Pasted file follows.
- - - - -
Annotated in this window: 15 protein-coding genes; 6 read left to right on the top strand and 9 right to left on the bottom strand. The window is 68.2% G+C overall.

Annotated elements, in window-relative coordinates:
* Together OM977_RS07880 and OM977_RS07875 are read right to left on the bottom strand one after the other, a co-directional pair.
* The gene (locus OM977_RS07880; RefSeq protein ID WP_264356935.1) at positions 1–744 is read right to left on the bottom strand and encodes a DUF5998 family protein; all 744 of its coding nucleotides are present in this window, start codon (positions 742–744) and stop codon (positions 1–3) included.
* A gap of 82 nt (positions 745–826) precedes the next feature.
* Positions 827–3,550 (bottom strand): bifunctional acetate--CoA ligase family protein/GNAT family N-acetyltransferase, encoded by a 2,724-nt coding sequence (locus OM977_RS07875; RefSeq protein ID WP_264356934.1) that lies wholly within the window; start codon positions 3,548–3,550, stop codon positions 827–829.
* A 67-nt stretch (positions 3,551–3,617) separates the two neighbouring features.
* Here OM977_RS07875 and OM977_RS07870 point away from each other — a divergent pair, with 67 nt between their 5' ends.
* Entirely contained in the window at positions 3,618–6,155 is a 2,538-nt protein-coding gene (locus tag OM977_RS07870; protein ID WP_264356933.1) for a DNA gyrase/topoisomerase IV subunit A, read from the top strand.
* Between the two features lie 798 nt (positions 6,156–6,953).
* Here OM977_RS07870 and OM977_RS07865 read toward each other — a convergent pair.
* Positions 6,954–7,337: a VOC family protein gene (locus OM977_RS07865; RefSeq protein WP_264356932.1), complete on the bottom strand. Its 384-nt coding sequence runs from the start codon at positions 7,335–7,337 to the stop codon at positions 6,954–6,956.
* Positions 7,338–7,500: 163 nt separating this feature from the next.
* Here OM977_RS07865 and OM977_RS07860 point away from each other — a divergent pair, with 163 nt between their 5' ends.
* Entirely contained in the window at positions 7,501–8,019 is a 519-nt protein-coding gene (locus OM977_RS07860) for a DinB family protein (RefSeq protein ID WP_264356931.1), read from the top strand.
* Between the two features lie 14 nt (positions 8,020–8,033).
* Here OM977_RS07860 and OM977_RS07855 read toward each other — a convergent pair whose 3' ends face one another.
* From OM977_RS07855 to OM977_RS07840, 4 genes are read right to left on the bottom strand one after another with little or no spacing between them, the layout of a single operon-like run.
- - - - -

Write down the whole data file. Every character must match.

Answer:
Annotated in this window: 15 protein-coding genes; 6 read left to right on the top strand and 9 right to left on the bottom strand. The window is 68.2% G+C overall.

Annotated elements, in window-relative coordinates:
* Together OM977_RS07880 and OM977_RS07875 are read right to left on the bottom strand one after the other, a co-directional pair.
* The gene (locus OM977_RS07880; RefSeq protein ID WP_264356935.1) at positions 1–744 is read right to left on the bottom strand and encodes a DUF5998 family protein; all 744 of its coding nucleotides are present in this window, start codon (positions 742–744) and stop codon (positions 1–3) included.
* A gap of 82 nt (positions 745–826) precedes the next feature.
* Positions 827–3,550 (bottom strand): bifunctional acetate--CoA ligase family protein/GNAT family N-acetyltransferase, encoded by a 2,724-nt coding sequence (locus OM977_RS07875; RefSeq protein ID WP_264356934.1) that lies wholly within the window; start codon positions 3,548–3,550, stop codon positions 827–829.
* A 67-nt stretch (positions 3,551–3,617) separates the two neighbouring features.
* Here OM977_RS07875 and OM977_RS07870 point away from each other — a divergent pair, with 67 nt between their 5' ends.
* Entirely contained in the window at positions 3,618–6,155 is a 2,538-nt protein-coding gene (locus tag OM977_RS07870; protein ID WP_264356933.1) for a DNA gyrase/topoisomerase IV subunit A, read from the top strand.
* Between the two features lie 798 nt (positions 6,156–6,953).
* Here OM977_RS07870 and OM977_RS07865 read toward each other — a convergent pair.
* Positions 6,954–7,337: a VOC family protein gene (locus OM977_RS07865; RefSeq protein WP_264356932.1), complete on the bottom strand. Its 384-nt coding sequence runs from the start codon at positions 7,335–7,337 to the stop codon at positions 6,954–6,956.
* Positions 7,338–7,500: 163 nt separating this feature from the next.
* Here OM977_RS07865 and OM977_RS07860 point away from each other — a divergent pair, with 163 nt between their 5' ends.
* Entirely contained in the window at positions 7,501–8,019 is a 519-nt protein-coding gene (locus OM977_RS07860) for a DinB family protein (RefSeq protein ID WP_264356931.1), read from the top strand.
* Between the two features lie 14 nt (positions 8,020–8,033).
* Here OM977_RS07860 and OM977_RS07855 read toward each other — a convergent pair whose 3' ends face one another.
* From OM977_RS07855 to OM977_RS07840, 4 genes are read right to left on the bottom strand one after another with little or no spacing between them, the layout of a single operon-like run.